Garden Basics: How to Dig a Hole

Did you know that there is a 'right' and a 'wrong' way to dig a hole? Learn the garden basics of what size your hole should be before planting to ensure a happy plant.

Gardening Basics: Planting Shrubs

Spring is a great time to add plants to the garden.

Spring is here and flocks of gardeners are heading to their local nursery – are you one of them?  While we spend a lot of time deciding what and where we will plant, we often forget garden basics and how important the hole is in determining how well our new plants will do in their new home.

You may have heard the saying, “It’s better to plant a $1 plant in a $5 hole”.  But, have you ever wondered what it meant?

The wrong-sized hole for trees and shrubs.

This hole is too small.

As a Certified Arborist, I often see trees and shrubs planted incorrectly.  While the hole, pictured above, may look fine – there are two things wrong with it and it all has to do with the size of the hole.  This hole is too deep and narrow.

Holes should be 2 – 3X as wide as the rootball.  The reason for this is that most roots grow sideways and this much easier for them to do this in soil that has recently been disturbed (dug up) as opposed to rock-hard soil.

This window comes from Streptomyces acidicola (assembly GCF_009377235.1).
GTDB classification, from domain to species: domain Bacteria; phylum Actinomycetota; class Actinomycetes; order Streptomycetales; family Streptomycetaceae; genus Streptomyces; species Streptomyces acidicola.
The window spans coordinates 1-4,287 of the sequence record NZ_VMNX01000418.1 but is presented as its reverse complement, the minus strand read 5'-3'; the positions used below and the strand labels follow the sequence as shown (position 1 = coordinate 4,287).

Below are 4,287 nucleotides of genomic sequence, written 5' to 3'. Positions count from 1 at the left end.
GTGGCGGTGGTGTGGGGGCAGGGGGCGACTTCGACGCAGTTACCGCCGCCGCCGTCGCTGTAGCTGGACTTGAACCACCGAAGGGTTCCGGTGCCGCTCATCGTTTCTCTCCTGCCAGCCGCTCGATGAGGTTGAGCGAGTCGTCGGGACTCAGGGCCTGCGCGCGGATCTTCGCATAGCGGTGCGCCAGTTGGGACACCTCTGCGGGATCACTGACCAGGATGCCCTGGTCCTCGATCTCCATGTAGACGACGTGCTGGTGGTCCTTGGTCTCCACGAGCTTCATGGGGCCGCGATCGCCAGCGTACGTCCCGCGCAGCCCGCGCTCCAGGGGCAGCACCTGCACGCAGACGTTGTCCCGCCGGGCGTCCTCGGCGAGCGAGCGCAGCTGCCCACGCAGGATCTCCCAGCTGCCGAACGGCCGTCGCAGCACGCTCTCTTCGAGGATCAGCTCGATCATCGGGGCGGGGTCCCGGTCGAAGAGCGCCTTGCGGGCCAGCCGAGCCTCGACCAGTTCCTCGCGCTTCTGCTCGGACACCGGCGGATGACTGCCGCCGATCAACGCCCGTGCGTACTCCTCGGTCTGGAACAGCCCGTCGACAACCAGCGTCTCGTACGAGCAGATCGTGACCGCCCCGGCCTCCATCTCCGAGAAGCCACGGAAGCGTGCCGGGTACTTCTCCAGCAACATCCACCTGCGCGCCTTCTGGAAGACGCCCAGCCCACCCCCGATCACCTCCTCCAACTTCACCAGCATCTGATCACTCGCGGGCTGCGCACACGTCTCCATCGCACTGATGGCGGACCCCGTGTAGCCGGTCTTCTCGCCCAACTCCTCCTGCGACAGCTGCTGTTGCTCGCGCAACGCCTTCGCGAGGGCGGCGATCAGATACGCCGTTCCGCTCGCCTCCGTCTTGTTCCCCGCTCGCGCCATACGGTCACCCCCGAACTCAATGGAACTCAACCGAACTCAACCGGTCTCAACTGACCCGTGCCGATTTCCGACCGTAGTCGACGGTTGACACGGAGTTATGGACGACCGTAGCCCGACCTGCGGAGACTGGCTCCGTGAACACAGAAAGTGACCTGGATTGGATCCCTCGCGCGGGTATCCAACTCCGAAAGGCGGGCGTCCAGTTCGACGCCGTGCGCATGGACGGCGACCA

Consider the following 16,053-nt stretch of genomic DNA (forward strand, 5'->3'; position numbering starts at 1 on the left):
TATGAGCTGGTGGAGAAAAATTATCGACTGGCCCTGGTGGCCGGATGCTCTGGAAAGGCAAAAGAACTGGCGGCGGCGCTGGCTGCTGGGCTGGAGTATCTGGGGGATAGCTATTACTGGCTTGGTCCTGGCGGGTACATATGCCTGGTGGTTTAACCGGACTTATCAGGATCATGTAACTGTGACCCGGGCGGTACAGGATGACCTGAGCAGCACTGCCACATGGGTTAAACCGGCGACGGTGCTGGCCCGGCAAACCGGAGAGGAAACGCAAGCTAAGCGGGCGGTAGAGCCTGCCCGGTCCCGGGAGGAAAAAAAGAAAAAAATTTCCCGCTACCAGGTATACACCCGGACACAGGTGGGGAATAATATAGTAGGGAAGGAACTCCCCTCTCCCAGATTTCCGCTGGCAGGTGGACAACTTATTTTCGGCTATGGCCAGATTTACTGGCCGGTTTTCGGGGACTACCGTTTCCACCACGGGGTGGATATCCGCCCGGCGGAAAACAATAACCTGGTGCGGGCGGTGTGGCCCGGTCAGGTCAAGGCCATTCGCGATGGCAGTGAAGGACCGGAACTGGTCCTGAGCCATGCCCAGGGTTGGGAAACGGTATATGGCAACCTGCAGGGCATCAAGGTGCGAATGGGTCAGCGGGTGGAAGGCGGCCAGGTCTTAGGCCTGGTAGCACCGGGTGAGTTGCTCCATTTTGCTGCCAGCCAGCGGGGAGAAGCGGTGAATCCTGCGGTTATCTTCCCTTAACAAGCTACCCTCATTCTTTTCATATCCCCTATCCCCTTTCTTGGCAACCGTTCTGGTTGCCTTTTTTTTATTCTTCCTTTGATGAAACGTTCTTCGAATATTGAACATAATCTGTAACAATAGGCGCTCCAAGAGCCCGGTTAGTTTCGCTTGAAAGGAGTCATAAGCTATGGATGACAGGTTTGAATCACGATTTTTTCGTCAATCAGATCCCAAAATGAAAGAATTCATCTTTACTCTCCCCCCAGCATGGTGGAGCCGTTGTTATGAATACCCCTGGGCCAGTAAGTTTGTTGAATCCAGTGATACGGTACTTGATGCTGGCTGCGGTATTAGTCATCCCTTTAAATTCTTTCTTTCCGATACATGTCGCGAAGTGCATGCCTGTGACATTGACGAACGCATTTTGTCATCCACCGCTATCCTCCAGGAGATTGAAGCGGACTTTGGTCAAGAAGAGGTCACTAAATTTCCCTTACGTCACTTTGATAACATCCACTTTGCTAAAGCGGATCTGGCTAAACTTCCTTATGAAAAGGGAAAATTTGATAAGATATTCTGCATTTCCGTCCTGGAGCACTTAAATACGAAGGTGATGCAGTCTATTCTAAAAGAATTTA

Now, for those of you digging the holes, you may not be happy to learn that you need to dig more.  BUT, I do have some good news – you don’t have to dig too deeply.  In fact, most gardeners dig new holes too deep, which can lead to settling and contribute to them becoming water-logged.  The depth of holes should be an inch or two shallower then the root ball.


Garden Basics digging a hole the right way.

A little extra preparation in digging a hole for your new plant and will help it to grow faster then one planted in a hole too narrow or deep.  So before planting your new plants this spring, be sure to put a little effort into creating the right-size hole – your plants will thank you for it.

For more information on how to plant trees, check out this article from the International Society of Arborists.

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